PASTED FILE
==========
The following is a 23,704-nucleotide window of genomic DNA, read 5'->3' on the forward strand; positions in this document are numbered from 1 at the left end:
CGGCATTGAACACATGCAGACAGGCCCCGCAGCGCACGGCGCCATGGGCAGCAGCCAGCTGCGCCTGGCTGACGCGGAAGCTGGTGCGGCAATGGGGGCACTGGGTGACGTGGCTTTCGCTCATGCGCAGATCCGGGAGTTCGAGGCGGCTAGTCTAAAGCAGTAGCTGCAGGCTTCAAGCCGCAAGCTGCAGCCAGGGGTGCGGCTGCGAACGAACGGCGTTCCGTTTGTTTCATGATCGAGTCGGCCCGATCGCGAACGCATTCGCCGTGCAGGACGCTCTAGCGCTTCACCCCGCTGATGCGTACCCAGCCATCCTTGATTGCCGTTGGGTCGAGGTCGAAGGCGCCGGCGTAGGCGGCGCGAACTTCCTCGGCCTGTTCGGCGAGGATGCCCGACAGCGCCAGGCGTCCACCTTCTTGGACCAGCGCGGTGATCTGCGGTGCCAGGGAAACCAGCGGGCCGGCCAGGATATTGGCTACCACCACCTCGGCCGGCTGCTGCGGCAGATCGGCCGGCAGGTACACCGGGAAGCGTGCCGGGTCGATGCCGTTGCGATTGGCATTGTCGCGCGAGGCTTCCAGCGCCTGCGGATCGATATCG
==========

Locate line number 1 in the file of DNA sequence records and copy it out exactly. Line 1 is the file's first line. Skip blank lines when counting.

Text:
The following is a 23,704-nucleotide window of genomic DNA, read 5'->3' on the forward strand; positions in this document are numbered from 1 at the left end: